# Help with Hierarchical regression for discrete data

Hi everyone, I am trying to build a hierarchical regression model, but the observed data are discrete and I am struggling to figure out what distribution should I use on the observed data.
I am trying with Multinomial, but I am not sure to fully understand how this should work.

In the image, I have used a normal dist for the outputs, but I guess it is a really weak fitting.

This is the current model I am trying, but it gives the error below.

with pm.Model():

a_0 = pm.LogNormal('a_0', mu=pm.math.log(init_nu), sigma=0.1, shape = (X.shape[1],))
w_0 = pm.Dirichlet('w_0', a=a_0, shape = (X.shape[1],))

w_k_ = []
for i in range(n_categories):
w_k_.append(pm.Dirichlet(f'w_{i+1}',
a=w_0,
))
w_k = tt.stack(w_k_)

act_out =  tt.batched_tensordot(pm.math.log(w_k[c].reshape((c.shape[0], X.shape[1], ))), #c is the categories' index array
X, axes = [[1],[1]] )

out_det = pm.Deterministic("oup_det", act_out)

out = pm.Multinomial( "out",
value=act_out,
n=y.sum(),
p=out_det,
observed=ann_output)


I am having this error at the moment, but I think there is more that I am not understanding

SamplingError: Initial evaluation of model at starting point failed!
Starting values:
{'a_0_log__': array([-1.28775636, -0.93606029, -1.81451977, -2.47462444, -3.41155315,
-2.81283299]), 'w_0_simplex__': array([ 0.81813326,  0.15554985,  0.66529345,  0.88937281, -0.90418284]), 'w_1_simplex__': array([-4.5531904 ,  2.05080364, -1.98760618, -5.38623783,  2.24851364]), 'w_2_simplex__': array([ 2.95381451, -1.25284196,  1.98640321,  1.65540121,  1.71594464]), 'w_3_simplex__': array([1.20801965, 4.39257921, 0.51940015, 3.1436691 , 0.89849361])}

Initial evaluation results:
{'a_0': 5.91, 'w_0': -12.37, 'w_1': -20.89, 'w_2': -12.73, 'w_3': -13.53, 'out': -inf}


Thanks a lot in advance, any type of help would be very useful!

Could you also provide the data or simulated data? It will help folks taking a look at your model.

3 Likes

Thanks, @junpenglao, good shout.

I am trying to build a regression model for \nu from X∙ν_c=y where c is the index for the hierarchical model.
X has a 1 and a -1 on each row places sort of randomly, the rest is zeros

X=\left\lceil \begin{matrix} 0 & 1 & -1 & 0 & 0 & 0 \\ 1 & -1 & 0 & 0& 0 & 0 \\ 0 & 0 & -1& 0 & 0 & 1 \\ & & ... & & & \end{matrix} \right\rceil

the y values can only assume 4 values from y=log(2d+1) with d∈\{1,2,3,4\}

and d=1 is more frequent than d=2 and so on, and these two things give the “weird” curve on the observed line in the previous picture, with the 4 picks corresponding to the 4 values of d

Finally, the Dirichlet distribution of \nu is it for a normalisation factor such as \sum_{}^{}e^\nu=1 , but I don’t think it gives problems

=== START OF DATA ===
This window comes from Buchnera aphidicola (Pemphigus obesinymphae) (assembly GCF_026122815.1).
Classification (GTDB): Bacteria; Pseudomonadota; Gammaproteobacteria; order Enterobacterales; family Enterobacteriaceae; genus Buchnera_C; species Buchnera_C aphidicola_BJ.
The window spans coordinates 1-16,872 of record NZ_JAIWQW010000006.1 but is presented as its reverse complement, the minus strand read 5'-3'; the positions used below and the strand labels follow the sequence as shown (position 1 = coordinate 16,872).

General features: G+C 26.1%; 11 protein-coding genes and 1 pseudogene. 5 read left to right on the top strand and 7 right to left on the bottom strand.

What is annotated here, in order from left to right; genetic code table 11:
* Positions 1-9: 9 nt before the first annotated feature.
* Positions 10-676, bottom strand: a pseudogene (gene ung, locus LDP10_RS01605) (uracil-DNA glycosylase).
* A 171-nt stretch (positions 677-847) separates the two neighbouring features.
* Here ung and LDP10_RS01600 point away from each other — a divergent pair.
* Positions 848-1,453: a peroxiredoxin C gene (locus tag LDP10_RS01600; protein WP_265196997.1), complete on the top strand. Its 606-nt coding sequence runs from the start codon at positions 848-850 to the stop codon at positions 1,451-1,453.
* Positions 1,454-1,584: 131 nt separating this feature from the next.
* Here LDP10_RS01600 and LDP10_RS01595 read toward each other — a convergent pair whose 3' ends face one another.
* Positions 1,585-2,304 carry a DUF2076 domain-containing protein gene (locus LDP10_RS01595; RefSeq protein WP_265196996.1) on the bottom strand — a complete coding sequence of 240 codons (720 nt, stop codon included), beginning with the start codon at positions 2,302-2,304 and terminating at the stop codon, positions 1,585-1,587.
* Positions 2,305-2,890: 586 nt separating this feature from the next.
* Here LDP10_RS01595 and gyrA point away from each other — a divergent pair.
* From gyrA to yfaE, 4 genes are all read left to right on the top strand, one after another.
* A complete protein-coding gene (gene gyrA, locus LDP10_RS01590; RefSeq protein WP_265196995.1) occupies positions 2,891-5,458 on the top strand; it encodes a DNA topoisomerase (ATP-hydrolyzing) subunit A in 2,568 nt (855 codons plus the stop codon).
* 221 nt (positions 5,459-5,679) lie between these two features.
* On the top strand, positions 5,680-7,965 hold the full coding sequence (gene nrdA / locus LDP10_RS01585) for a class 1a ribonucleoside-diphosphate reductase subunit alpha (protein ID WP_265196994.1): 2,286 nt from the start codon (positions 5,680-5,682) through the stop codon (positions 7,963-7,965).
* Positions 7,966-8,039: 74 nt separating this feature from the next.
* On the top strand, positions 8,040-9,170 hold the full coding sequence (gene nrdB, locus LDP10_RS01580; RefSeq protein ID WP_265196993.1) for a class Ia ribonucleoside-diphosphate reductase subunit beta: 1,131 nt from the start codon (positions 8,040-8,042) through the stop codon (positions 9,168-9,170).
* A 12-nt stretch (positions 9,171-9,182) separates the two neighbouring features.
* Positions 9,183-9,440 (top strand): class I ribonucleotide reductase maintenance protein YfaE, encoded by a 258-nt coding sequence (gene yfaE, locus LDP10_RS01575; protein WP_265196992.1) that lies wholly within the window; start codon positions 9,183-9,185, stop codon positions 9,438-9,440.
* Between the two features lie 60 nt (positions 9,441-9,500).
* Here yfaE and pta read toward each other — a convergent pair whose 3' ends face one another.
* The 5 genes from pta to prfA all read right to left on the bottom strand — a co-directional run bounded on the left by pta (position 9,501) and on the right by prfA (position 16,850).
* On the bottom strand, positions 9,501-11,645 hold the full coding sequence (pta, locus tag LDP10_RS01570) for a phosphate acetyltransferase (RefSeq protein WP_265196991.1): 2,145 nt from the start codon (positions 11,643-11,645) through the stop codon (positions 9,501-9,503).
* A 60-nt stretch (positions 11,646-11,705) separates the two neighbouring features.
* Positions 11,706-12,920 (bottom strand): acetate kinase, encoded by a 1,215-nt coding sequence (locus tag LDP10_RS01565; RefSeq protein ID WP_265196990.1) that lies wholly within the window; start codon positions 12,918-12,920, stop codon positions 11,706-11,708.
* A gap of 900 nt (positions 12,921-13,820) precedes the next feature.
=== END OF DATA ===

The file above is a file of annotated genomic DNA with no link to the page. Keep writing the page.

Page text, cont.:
The model that gave me the result of the posterior predictive is the one below, but it gives a high error for the long tail on the negative side. I have tried other distributions but nothing, getting NaN errors and now I am trying now with the Multinomial to have a better fitting…

Also, I don’t know why the output has (85x85) dimension (85 is the length of y ) should it not be just (85,)?

Output of 85*85 is an indication there is a shape problem in your model. I think that’s why you are getting an error when you are changing the observed to Multinomial.

1 Like

Yes, I think the same, and don’t know where that 85x85 dimension comes from.
I thought that the observed was taking the shapes from the observed data, so y, but that is a column array, not a square matrix… So I really don’t know where the 85x85 comes from.

I am new here, so my insight might not be the most sensible, but there are some things that I don’t understand about your model, and maybe you explaining them to me could help you understand where the errors are:

• Reading your code or description, it is really not obvious to me what you mean. Maybe you should try expressing it in detailed mathematical terms first? For example, if y could only take two possible values: 0 and 1, and you had reasons to think that you can separate X linearly, then you could describe a logistic regression in the following way. Doing so might help you figure out the indices situation. Plus, I found that it is usually very straightforward to translate a model expressed in these mathematical terms into PyMC.
\begin{align*} \mathrm{Intercept} &\sim \mathrm{Normal}(0, 1)\\ \nu_j &\sim \mathrm{Normal}(0,1)\\ p_i &= \mathrm{logit}^{-1}\left(\mathrm{Intercept}+\sum_j{\nu_j X_{ij}}\right)\\ y_i &\sim \mathrm{Bernoulli}(p_i) \end{align*}
• Is a regression actually adapted for your problem? From the image, it looks like there is only a small number of different possible rows in X. If this is indeed the case, and you are not planning to try your model on any other possible vector, then I am not sure that a regression is the most adapted. You might want to consider X as categorical. For each category (each possible row of X), you could then fit an independent multinomial distribution to the values of y that this category can lead to.
• Talking about the values of y, because I don’t know what they represent, I am not sure if you should treat them as categorical or continuous. But if they really can only take a finite number of discrete values, then it might make more sense to consider them as categorical too. If they are categorical, it seems weird to store them as \log(2d+1), a formula which might be irrelevant to the modeling of the problem. However, if they are actually continuous but just discretized for whatever reason, I don’t think that a multinomial distribution makes sense.
• Is there no intercept in your regression model?
• To avoid the shape problems, perhaps you should create independent random variables for each category. It might take longer to sample, and not be as elegant as multidimensional tensors, but it can be a start.
• You said that y can take 4 different values, but from the model graph, it seems that n_categories was equal to 3?
• I am not sure how you would like your model to be hierarchical, but perhaps you could start with a non-hierarchical model first, and only add the hierarchical dimension when the non-hierarchical version works? This advice is given often by experienced modelers.